Sunday, February 12, 2017

Outline of a Discussion on Propaganda

Questions/issues [slightly amended here] re propaganda (primarily American) to be discussed on 2/7/2017 with 15-20 American University undergraduates during a one-hour segment of Professor Daniel Whitman's class, “Intercultural Understanding”; the class segment will be based on the readings cited below (and, most important, on the ideas of the students themselves).

WWII pamphlet image from

1. Questions for the class (with partial, tentative answers from its guest)

Why study propaganda?

  • Understand communication and its intent; the nature of truth
What is propaganda? What’s its purpose? 
  • Persuade an audience (s) for the propaganda sponsor’s benefit
Is propaganda morally acceptable – or morally reprehensible?
  • Moralist vs. neutralist
When did/does propaganda “start” -- and is most prevalent -- in history?
  • Present since the dawn of history, but surfaces especially in times of  war
Is there an anti-propaganda tradition in the U.S.? If so, when did it start? 
  • After WWI, this tradition “blamed” propaganda for: lies; violence to language; germs of hate; advertising; distorting history; being incompatible with democracy 
  • Institute for Propaganda Analysis (1937-1942); Fulbright program (1946); Smith-Mundt Act (1948)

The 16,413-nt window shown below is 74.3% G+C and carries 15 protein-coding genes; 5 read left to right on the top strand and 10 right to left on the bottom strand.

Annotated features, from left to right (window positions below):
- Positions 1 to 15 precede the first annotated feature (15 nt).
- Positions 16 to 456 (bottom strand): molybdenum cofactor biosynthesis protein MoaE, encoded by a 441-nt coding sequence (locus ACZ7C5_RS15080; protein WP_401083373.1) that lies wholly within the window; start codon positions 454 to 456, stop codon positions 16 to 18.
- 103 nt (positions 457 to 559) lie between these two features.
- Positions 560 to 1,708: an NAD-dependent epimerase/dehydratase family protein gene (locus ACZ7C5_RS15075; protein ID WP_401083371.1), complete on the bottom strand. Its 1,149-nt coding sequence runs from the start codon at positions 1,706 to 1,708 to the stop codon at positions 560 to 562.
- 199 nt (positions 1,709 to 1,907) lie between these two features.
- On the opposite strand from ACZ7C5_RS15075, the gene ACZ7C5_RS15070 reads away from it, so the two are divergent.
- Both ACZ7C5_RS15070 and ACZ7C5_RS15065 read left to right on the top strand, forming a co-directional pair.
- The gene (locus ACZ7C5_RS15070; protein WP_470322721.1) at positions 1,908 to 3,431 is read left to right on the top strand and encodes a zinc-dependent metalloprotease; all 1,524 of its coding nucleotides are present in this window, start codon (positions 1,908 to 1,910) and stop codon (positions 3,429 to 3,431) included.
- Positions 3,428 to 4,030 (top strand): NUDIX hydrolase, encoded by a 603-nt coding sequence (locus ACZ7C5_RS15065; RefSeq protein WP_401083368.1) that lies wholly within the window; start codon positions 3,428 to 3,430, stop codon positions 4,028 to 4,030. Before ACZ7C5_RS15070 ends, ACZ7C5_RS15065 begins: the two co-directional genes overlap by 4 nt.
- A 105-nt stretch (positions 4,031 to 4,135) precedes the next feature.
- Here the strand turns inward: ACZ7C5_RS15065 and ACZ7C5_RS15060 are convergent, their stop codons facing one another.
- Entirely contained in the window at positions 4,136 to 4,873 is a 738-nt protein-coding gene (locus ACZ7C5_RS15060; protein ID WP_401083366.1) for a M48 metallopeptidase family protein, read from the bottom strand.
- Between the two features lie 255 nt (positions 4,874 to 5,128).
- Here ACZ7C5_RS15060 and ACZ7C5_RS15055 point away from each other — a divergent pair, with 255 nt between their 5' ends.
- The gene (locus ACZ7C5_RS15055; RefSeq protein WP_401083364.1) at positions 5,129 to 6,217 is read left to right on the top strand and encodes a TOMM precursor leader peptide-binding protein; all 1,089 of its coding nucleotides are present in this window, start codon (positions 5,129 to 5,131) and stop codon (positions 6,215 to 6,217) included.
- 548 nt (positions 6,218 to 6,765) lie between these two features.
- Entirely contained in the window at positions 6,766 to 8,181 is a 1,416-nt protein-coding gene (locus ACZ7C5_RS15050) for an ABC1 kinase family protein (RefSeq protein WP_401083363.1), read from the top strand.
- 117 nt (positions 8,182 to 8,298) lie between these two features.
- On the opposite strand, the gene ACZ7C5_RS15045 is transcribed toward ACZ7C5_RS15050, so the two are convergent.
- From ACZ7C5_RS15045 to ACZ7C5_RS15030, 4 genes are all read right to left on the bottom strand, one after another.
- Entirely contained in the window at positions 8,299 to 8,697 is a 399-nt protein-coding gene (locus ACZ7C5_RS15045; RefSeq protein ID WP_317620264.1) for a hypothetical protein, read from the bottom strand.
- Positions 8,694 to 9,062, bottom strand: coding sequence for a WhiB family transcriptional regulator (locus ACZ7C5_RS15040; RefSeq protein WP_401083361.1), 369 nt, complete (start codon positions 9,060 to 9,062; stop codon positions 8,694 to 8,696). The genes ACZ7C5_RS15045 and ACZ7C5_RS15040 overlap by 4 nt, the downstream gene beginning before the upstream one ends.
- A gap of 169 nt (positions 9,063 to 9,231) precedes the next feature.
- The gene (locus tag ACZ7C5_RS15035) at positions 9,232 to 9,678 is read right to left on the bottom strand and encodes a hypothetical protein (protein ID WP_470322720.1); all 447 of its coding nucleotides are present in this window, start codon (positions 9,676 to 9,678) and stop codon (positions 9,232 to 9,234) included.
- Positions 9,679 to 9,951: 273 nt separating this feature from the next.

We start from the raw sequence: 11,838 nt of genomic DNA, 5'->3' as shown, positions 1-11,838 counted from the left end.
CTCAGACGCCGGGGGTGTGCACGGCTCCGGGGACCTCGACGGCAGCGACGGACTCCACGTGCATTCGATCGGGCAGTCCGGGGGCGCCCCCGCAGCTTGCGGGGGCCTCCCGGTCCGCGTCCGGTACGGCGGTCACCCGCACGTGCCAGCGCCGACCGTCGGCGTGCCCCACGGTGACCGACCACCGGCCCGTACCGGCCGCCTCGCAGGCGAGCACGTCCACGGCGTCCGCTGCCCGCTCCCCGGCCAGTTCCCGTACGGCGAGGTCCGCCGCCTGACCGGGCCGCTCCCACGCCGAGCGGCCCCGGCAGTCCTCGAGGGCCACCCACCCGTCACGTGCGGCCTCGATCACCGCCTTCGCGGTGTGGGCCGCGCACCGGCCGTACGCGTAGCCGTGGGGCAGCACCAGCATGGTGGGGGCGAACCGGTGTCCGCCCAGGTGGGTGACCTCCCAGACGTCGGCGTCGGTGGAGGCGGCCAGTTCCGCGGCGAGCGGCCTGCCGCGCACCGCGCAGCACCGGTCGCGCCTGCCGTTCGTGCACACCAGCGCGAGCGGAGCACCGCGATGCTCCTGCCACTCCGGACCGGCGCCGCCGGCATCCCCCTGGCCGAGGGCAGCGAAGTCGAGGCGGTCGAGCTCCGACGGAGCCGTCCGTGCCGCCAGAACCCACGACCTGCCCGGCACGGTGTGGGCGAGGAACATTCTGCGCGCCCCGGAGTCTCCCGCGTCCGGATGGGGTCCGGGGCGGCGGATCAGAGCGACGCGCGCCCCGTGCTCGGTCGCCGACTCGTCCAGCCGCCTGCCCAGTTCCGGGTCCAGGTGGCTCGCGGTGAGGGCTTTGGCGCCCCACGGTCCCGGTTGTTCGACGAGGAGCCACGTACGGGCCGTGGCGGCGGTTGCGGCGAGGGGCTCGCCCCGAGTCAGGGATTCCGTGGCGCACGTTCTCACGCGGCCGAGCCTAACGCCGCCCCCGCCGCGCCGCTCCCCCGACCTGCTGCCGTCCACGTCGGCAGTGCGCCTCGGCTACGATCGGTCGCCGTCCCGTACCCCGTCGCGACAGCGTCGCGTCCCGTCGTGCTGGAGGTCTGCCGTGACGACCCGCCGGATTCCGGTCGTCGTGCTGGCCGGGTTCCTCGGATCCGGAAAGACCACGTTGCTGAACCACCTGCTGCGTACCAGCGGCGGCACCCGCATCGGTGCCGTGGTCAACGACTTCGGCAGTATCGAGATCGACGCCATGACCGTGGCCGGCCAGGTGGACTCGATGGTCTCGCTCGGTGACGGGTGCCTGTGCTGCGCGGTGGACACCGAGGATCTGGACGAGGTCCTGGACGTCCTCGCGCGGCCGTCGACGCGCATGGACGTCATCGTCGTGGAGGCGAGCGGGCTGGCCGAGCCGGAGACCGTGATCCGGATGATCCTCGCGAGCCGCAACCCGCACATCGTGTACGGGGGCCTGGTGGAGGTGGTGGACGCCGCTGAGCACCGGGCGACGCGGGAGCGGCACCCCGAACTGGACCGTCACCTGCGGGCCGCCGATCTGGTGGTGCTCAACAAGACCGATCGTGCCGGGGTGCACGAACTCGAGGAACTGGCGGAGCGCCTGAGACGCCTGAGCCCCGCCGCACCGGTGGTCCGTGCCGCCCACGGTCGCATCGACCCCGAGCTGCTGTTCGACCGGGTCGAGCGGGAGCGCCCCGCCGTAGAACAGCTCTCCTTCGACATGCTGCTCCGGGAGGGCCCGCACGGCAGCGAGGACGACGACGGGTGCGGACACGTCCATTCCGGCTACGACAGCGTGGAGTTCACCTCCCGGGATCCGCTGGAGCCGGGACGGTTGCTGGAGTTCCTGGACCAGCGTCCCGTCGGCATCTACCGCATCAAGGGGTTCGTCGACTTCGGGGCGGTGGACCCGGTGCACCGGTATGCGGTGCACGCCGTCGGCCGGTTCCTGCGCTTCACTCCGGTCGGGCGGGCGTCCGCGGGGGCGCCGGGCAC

Types of propaganda 
  • White, grey, black; fast, slow
Who’s the “best” propagandist? A “conscious “or “unconscious” one? 
  • Doesn’t appear to be carrying propaganda at all; must hate propaganda to do it well; doesn’t consider him/herself a propagandist
How to detect propaganda 
  • Institute for Propaganda Analysis criteria: Name calling, glittering generalities, transfer; testimonial; plain folks; card stacking; bandwagon
What is Public Diplomacy (PD)? Is it propaganda? 
  • Best PD: Truthful, factual; encourages international understanding; listens/hears and engages in dialogue; objectively displays national policies/achievements overseas, including in the arts 
  • Worst propaganda: Forces its messages on an audience, often by repetition and slogans; demonizes; simplifies; misrepresents the truth/deliberately lies.
    Is “intercultural understanding” a form of propaganda?

    Propaganda and terrorism
    • Propaganda of the deed
    What’s the role of propaganda in the social media age?
    • Omnipresent?; hard to tell the source; fake news
    B) Readings (short articles, not scholarly treatises; please read to deal with specific items raised by the above questions/issues)

    C) For your viewing “pleasure”

    9. The most famous classic propaganda film, the Nazi-produced Triumph of the Will; compare it to Casablanca

    "Good" Propaganda? (see)
    "Bad" Propaganda? (see)

    image from (see 

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